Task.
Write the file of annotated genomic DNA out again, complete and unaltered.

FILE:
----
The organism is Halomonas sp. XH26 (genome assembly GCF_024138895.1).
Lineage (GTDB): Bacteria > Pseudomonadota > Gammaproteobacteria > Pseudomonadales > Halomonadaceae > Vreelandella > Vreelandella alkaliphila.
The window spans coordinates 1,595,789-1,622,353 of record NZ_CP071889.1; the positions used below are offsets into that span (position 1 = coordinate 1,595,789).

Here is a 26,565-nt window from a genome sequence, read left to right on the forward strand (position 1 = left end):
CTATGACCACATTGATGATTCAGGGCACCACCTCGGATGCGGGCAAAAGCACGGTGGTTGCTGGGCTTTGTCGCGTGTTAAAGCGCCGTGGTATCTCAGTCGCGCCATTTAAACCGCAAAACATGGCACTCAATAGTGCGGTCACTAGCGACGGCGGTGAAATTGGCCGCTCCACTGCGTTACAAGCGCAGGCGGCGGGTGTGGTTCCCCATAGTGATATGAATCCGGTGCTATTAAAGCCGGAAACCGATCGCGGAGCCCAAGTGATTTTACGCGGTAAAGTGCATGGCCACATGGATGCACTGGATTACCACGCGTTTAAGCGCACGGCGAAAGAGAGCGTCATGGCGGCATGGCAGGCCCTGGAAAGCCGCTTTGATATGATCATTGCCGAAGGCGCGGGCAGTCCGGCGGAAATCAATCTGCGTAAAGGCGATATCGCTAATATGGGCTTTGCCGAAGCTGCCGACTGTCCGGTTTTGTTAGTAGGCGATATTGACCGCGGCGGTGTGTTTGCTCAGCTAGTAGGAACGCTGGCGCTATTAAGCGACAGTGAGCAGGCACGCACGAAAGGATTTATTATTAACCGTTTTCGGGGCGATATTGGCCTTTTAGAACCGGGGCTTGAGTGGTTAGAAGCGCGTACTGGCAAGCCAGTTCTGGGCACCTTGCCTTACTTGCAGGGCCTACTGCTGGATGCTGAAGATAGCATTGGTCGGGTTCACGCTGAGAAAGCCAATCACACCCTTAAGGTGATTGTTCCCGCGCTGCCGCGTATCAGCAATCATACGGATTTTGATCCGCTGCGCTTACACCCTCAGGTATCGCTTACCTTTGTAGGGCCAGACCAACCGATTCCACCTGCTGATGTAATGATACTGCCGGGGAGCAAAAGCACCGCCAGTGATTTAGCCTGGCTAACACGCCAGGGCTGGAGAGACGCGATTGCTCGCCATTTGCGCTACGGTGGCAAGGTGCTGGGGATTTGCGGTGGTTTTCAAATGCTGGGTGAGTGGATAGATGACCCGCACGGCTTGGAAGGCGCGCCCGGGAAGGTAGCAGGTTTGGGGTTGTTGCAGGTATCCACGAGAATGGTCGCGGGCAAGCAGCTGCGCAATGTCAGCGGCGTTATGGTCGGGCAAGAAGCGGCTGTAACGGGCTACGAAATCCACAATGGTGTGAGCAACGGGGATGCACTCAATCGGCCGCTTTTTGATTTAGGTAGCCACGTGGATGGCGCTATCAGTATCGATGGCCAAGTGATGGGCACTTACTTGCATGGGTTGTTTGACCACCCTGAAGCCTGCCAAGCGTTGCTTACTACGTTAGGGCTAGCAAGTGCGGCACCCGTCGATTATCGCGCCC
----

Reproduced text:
The organism is Halomonas sp. XH26 (genome assembly GCF_024138895.1).
Lineage (GTDB): Bacteria > Pseudomonadota > Gammaproteobacteria > Pseudomonadales > Halomonadaceae > Vreelandella > Vreelandella alkaliphila.
The window spans coordinates 1,595,789-1,622,353 of record NZ_CP071889.1; the positions used below are offsets into that span (position 1 = coordinate 1,595,789).

Here is a 26,565-nt window from a genome sequence, read left to right on the forward strand (position 1 = left end):
CTATGACCACATTGATGATTCAGGGCACCACCTCGGATGCGGGCAAAAGCACGGTGGTTGCTGGGCTTTGTCGCGTGTTAAAGCGCCGTGGTATCTCAGTCGCGCCATTTAAACCGCAAAACATGGCACTCAATAGTGCGGTCACTAGCGACGGCGGTGAAATTGGCCGCTCCACTGCGTTACAAGCGCAGGCGGCGGGTGTGGTTCCCCATAGTGATATGAATCCGGTGCTATTAAAGCCGGAAACCGATCGCGGAGCCCAAGTGATTTTACGCGGTAAAGTGCATGGCCACATGGATGCACTGGATTACCACGCGTTTAAGCGCACGGCGAAAGAGAGCGTCATGGCGGCATGGCAGGCCCTGGAAAGCCGCTTTGATATGATCATTGCCGAAGGCGCGGGCAGTCCGGCGGAAATCAATCTGCGTAAAGGCGATATCGCTAATATGGGCTTTGCCGAAGCTGCCGACTGTCCGGTTTTGTTAGTAGGCGATATTGACCGCGGCGGTGTGTTTGCTCAGCTAGTAGGAACGCTGGCGCTATTAAGCGACAGTGAGCAGGCACGCACGAAAGGATTTATTATTAACCGTTTTCGGGGCGATATTGGCCTTTTAGAACCGGGGCTTGAGTGGTTAGAAGCGCGTACTGGCAAGCCAGTTCTGGGCACCTTGCCTTACTTGCAGGGCCTACTGCTGGATGCTGAAGATAGCATTGGTCGGGTTCACGCTGAGAAAGCCAATCACACCCTTAAGGTGATTGTTCCCGCGCTGCCGCGTATCAGCAATCATACGGATTTTGATCCGCTGCGCTTACACCCTCAGGTATCGCTTACCTTTGTAGGGCCAGACCAACCGATTCCACCTGCTGATGTAATGATACTGCCGGGGAGCAAAAGCACCGCCAGTGATTTAGCCTGGCTAACACGCCAGGGCTGGAGAGACGCGATTGCTCGCCATTTGCGCTACGGTGGCAAGGTGCTGGGGATTTGCGGTGGTTTTCAAATGCTGGGTGAGTGGATAGATGACCCGCACGGCTTGGAAGGCGCGCCCGGGAAGGTAGCAGGTTTGGGGTTGTTGCAGGTATCCACGAGAATGGTCGCGGGCAAGCAGCTGCGCAATGTCAGCGGCGTTATGGTCGGGCAAGAAGCGGCTGTAACGGGCTACGAAATCCACAATGGTGTGAGCAACGGGGATGCACTCAATCGGCCGCTTTTTGATTTAGGTAGCCACGTGGATGGCGCTATCAGTATCGATGGCCAAGTGATGGGCACTTACTTGCATGGGTTGTTTGACCACCCTGAAGCCTGCCAAGCGTTGCTTACTACGTTAGGGCTAGCAAGTGCGGCACCCGTCGATTATCGCGCCC